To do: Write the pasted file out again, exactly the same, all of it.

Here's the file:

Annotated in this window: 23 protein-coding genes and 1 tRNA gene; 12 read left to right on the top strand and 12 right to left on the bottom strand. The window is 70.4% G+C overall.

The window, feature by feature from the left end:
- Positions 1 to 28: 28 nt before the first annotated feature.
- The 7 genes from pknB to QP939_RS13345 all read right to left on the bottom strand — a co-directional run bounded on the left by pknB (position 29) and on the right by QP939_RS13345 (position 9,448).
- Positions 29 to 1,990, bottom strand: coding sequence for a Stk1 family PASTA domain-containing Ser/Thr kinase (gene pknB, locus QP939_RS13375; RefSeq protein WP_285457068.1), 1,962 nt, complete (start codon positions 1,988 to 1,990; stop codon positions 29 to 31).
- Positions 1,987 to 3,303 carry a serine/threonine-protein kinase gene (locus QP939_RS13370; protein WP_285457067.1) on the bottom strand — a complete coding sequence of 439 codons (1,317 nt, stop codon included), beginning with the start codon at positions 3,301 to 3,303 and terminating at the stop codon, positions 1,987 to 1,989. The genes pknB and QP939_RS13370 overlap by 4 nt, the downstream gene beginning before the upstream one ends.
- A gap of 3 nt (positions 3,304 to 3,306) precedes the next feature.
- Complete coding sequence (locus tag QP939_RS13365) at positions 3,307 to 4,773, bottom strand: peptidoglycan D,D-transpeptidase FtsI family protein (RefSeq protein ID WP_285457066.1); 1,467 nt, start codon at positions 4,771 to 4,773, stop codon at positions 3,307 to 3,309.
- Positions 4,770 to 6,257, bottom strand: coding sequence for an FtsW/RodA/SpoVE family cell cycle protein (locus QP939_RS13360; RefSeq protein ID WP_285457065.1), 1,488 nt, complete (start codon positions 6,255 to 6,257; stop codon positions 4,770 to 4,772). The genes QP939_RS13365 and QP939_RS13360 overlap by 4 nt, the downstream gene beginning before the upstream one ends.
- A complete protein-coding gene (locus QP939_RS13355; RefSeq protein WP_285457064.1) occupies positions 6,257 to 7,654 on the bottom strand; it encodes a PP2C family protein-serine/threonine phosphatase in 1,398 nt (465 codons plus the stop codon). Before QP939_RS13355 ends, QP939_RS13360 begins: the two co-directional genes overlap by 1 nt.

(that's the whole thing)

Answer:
Annotated in this window: 23 protein-coding genes and 1 tRNA gene; 12 read left to right on the top strand and 12 right to left on the bottom strand. The window is 70.4% G+C overall.

The window, feature by feature from the left end:
- Positions 1 to 28: 28 nt before the first annotated feature.
- The 7 genes from pknB to QP939_RS13345 all read right to left on the bottom strand — a co-directional run bounded on the left by pknB (position 29) and on the right by QP939_RS13345 (position 9,448).
- Positions 29 to 1,990, bottom strand: coding sequence for a Stk1 family PASTA domain-containing Ser/Thr kinase (gene pknB, locus QP939_RS13375; RefSeq protein WP_285457068.1), 1,962 nt, complete (start codon positions 1,988 to 1,990; stop codon positions 29 to 31).
- Positions 1,987 to 3,303 carry a serine/threonine-protein kinase gene (locus QP939_RS13370; protein WP_285457067.1) on the bottom strand — a complete coding sequence of 439 codons (1,317 nt, stop codon included), beginning with the start codon at positions 3,301 to 3,303 and terminating at the stop codon, positions 1,987 to 1,989. The genes pknB and QP939_RS13370 overlap by 4 nt, the downstream gene beginning before the upstream one ends.
- A gap of 3 nt (positions 3,304 to 3,306) precedes the next feature.
- Complete coding sequence (locus tag QP939_RS13365) at positions 3,307 to 4,773, bottom strand: peptidoglycan D,D-transpeptidase FtsI family protein (RefSeq protein ID WP_285457066.1); 1,467 nt, start codon at positions 4,771 to 4,773, stop codon at positions 3,307 to 3,309.
- Positions 4,770 to 6,257, bottom strand: coding sequence for an FtsW/RodA/SpoVE family cell cycle protein (locus QP939_RS13360; RefSeq protein ID WP_285457065.1), 1,488 nt, complete (start codon positions 6,255 to 6,257; stop codon positions 4,770 to 4,772). The genes QP939_RS13365 and QP939_RS13360 overlap by 4 nt, the downstream gene beginning before the upstream one ends.
- A complete protein-coding gene (locus QP939_RS13355; RefSeq protein WP_285457064.1) occupies positions 6,257 to 7,654 on the bottom strand; it encodes a PP2C family protein-serine/threonine phosphatase in 1,398 nt (465 codons plus the stop codon). Before QP939_RS13355 ends, QP939_RS13360 begins: the two co-directional genes overlap by 1 nt.